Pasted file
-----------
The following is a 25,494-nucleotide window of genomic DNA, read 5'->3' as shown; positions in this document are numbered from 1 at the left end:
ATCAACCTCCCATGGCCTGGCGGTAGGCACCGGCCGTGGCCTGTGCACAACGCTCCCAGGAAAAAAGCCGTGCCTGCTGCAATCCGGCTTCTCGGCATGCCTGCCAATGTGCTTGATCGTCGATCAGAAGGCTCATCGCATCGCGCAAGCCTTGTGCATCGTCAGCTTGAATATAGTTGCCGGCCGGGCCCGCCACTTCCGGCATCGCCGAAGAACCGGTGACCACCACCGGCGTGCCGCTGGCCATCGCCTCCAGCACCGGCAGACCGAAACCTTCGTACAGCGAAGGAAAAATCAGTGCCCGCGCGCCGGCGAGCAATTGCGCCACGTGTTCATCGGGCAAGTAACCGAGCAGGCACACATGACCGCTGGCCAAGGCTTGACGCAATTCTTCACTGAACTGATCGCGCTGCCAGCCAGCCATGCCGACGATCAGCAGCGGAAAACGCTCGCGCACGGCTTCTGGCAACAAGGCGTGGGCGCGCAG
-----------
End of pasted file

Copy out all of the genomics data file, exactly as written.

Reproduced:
The following is a 25,494-nucleotide window of genomic DNA, read 5'->3' as shown; positions in this document are numbered from 1 at the left end:
ATCAACCTCCCATGGCCTGGCGGTAGGCACCGGCCGTGGCCTGTGCACAACGCTCCCAGGAAAAAAGCCGTGCCTGCTGCAATCCGGCTTCTCGGCATGCCTGCCAATGTGCTTGATCGTCGATCAGAAGGCTCATCGCATCGCGCAAGCCTTGTGCATCGTCAGCTTGAATATAGTTGCCGGCCGGGCCCGCCACTTCCGGCATCGCCGAAGAACCGGTGACCACCACCGGCGTGCCGCTGGCCATCGCCTCCAGCACCGGCAGACCGAAACCTTCGTACAGCGAAGGAAAAATCAGTGCCCGCGCGCCGGCGAGCAATTGCGCCACGTGTTCATCGGGCAAGTAACCGAGCAGGCACACATGACCGCTGGCCAAGGCTTGACGCAATTCTTCACTGAACTGATCGCGCTGCCAGCCAGCCATGCCGACGATCAGCAGCGGAAAACGCTCGCGCACGGCTTCTGGCAACAAGGCGTGGGCGCGCAG